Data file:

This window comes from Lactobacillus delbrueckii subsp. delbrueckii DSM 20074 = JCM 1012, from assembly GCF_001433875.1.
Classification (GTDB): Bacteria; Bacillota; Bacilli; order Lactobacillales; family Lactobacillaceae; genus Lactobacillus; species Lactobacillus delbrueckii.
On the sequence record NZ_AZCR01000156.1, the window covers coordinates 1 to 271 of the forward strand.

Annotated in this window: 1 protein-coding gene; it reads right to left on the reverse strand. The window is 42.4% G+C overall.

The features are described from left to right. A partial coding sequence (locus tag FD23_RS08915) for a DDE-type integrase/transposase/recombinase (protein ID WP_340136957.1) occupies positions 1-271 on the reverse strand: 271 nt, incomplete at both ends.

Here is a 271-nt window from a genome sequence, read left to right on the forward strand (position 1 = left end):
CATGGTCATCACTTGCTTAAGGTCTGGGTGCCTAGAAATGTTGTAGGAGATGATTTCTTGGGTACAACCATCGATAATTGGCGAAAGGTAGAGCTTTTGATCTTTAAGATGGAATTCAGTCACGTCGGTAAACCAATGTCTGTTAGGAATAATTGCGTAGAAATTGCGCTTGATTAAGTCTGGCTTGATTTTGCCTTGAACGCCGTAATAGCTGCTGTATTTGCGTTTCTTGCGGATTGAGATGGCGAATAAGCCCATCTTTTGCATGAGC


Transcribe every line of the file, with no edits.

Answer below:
This window comes from Lactobacillus delbrueckii subsp. delbrueckii DSM 20074 = JCM 1012, from assembly GCF_001433875.1.
Classification (GTDB): Bacteria; Bacillota; Bacilli; order Lactobacillales; family Lactobacillaceae; genus Lactobacillus; species Lactobacillus delbrueckii.
On the sequence record NZ_AZCR01000156.1, the window covers coordinates 1 to 271 of the forward strand.

Annotated in this window: 1 protein-coding gene; it reads right to left on the reverse strand. The window is 42.4% G+C overall.

The features are described from left to right. A partial coding sequence (locus tag FD23_RS08915) for a DDE-type integrase/transposase/recombinase (protein ID WP_340136957.1) occupies positions 1-271 on the reverse strand: 271 nt, incomplete at both ends.

Here is a 271-nt window from a genome sequence, read left to right on the forward strand (position 1 = left end):
CATGGTCATCACTTGCTTAAGGTCTGGGTGCCTAGAAATGTTGTAGGAGATGATTTCTTGGGTACAACCATCGATAATTGGCGAAAGGTAGAGCTTTTGATCTTTAAGATGGAATTCAGTCACGTCGGTAAACCAATGTCTGTTAGGAATAATTGCGTAGAAATTGCGCTTGATTAAGTCTGGCTTGATTTTGCCTTGAACGCCGTAATAGCTGCTGTATTTGCGTTTCTTGCGGATTGAGATGGCGAATAAGCCCATCTTTTGCATGAGC